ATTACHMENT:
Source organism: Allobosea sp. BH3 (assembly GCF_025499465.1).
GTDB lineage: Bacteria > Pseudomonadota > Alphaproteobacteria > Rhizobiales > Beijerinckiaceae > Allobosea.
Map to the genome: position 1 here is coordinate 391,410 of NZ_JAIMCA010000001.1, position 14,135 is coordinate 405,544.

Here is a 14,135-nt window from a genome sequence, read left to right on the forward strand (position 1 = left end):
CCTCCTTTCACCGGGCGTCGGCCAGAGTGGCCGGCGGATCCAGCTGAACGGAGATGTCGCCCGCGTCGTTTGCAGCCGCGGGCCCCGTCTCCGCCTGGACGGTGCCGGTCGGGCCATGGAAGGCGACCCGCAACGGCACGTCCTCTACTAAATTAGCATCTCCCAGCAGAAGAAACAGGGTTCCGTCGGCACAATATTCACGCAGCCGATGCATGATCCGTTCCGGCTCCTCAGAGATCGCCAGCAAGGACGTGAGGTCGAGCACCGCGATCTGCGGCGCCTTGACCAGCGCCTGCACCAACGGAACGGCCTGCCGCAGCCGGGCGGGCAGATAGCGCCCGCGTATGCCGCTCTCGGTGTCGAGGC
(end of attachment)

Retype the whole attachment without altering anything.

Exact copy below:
Source organism: Allobosea sp. BH3 (assembly GCF_025499465.1).
GTDB lineage: Bacteria > Pseudomonadota > Alphaproteobacteria > Rhizobiales > Beijerinckiaceae > Allobosea.
Map to the genome: position 1 here is coordinate 391,410 of NZ_JAIMCA010000001.1, position 14,135 is coordinate 405,544.

Here is a 14,135-nt window from a genome sequence, read left to right on the forward strand (position 1 = left end):
CCTCCTTTCACCGGGCGTCGGCCAGAGTGGCCGGCGGATCCAGCTGAACGGAGATGTCGCCCGCGTCGTTTGCAGCCGCGGGCCCCGTCTCCGCCTGGACGGTGCCGGTCGGGCCATGGAAGGCGACCCGCAACGGCACGTCCTCTACTAAATTAGCATCTCCCAGCAGAAGAAACAGGGTTCCGTCGGCACAATATTCACGCAGCCGATGCATGATCCGTTCCGGCTCCTCAGAGATCGCCAGCAAGGACGTGAGGTCGAGCACCGCGATCTGCGGCGCCTTGACCAGCGCCTGCACCAACGGAACGGCCTGCCGCAGCCGGGCGGGCAGATAGCGCCCGCGTATGCCGCTCTCGGTGTCGAGGC